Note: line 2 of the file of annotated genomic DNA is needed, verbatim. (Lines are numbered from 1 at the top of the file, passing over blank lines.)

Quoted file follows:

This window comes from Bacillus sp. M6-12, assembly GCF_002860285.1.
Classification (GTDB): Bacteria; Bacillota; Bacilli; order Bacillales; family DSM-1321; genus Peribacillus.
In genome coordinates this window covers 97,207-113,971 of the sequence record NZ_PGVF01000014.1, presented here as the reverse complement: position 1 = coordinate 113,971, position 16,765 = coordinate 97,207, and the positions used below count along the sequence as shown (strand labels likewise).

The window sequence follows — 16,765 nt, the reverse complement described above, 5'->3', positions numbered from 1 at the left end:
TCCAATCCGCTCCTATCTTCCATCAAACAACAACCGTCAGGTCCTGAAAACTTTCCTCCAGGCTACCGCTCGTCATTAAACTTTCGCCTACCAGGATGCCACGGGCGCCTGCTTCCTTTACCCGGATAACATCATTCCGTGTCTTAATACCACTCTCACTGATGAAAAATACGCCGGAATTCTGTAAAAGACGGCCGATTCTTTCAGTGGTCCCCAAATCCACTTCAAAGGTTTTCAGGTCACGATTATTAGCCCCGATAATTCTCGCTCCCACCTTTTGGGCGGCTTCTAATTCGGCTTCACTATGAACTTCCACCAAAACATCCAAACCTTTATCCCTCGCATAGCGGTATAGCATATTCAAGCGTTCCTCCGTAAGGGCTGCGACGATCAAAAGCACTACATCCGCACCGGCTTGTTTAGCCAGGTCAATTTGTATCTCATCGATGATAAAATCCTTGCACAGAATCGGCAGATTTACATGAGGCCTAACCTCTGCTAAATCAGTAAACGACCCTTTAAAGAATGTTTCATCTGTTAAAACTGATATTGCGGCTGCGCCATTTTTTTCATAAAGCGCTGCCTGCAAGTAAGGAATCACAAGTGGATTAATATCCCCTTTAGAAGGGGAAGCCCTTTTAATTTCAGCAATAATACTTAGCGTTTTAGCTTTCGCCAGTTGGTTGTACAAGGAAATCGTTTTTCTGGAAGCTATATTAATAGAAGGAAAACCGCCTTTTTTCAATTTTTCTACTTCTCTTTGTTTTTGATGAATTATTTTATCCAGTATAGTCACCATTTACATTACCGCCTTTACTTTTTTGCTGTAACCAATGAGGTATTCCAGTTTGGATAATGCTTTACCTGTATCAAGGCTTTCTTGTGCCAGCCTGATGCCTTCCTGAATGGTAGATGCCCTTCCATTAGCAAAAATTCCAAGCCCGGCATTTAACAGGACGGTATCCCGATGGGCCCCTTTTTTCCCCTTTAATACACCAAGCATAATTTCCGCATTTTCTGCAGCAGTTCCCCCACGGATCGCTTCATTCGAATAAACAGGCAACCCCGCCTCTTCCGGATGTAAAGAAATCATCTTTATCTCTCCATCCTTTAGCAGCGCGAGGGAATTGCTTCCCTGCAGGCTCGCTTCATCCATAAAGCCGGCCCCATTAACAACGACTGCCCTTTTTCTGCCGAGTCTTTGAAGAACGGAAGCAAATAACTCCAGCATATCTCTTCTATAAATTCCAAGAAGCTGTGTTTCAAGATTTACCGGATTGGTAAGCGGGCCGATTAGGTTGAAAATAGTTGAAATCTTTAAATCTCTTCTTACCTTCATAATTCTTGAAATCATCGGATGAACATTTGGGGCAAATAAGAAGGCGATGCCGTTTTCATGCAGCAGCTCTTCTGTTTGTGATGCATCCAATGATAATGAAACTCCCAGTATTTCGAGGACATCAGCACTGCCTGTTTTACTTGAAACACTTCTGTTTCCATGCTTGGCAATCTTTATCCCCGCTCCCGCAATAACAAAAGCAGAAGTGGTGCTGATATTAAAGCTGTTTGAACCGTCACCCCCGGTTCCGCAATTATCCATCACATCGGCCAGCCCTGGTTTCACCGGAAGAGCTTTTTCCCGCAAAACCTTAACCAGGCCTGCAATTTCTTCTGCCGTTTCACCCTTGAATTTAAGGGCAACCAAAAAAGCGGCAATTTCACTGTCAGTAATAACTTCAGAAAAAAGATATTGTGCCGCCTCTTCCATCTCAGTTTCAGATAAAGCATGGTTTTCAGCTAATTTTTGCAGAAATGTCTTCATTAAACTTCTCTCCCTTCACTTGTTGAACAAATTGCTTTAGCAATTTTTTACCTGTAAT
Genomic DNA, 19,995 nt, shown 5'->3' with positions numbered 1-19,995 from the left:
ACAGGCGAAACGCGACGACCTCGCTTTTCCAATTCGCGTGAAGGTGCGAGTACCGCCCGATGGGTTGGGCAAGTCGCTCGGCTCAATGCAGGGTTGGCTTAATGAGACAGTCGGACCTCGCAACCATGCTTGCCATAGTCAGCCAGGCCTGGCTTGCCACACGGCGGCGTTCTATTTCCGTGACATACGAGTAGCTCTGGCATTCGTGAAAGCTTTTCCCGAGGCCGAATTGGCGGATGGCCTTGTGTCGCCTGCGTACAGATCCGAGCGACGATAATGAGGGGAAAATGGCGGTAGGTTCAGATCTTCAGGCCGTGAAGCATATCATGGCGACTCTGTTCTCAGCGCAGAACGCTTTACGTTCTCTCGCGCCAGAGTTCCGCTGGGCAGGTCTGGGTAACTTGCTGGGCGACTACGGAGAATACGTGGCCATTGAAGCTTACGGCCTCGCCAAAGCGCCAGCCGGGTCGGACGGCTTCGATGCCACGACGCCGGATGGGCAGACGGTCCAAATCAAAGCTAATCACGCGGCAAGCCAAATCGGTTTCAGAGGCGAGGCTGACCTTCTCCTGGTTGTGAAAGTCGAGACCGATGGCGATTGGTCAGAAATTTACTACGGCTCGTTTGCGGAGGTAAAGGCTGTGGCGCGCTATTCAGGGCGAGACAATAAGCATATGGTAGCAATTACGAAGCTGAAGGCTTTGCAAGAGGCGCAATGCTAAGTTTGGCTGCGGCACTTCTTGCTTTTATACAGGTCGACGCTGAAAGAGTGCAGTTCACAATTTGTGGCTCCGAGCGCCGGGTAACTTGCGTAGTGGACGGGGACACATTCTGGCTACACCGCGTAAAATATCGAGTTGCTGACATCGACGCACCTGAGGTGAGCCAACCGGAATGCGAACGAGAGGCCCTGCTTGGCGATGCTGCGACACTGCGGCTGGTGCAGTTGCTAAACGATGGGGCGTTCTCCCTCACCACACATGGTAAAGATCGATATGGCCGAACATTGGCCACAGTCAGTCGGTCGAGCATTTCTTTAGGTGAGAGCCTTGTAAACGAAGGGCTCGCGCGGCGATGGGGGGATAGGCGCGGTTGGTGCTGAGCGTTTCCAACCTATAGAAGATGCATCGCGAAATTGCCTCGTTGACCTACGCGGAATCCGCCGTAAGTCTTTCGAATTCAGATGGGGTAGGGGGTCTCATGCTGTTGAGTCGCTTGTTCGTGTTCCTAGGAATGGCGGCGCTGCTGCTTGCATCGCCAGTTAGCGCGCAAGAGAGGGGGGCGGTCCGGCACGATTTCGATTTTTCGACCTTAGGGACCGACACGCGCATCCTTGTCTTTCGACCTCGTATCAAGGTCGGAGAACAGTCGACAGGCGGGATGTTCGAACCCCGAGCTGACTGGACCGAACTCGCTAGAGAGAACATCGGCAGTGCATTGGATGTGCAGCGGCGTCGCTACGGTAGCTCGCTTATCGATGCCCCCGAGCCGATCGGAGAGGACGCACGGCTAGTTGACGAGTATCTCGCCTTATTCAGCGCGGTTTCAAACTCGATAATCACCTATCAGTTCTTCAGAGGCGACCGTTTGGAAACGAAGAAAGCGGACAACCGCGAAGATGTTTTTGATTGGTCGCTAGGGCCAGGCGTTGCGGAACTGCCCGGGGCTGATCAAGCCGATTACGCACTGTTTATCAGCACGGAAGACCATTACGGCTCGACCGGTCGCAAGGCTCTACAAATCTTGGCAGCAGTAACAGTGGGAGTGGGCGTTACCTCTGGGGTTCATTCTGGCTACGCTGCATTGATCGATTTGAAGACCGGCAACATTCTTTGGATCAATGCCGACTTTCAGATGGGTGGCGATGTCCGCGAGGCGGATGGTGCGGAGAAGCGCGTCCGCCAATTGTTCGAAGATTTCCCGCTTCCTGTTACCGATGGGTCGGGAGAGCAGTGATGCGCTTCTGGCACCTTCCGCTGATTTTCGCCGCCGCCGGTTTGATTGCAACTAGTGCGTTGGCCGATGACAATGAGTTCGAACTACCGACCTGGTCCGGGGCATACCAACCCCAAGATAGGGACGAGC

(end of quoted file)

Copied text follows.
Classification (GTDB): Bacteria; Bacillota; Bacilli; order Bacillales; family DSM-1321; genus Peribacillus.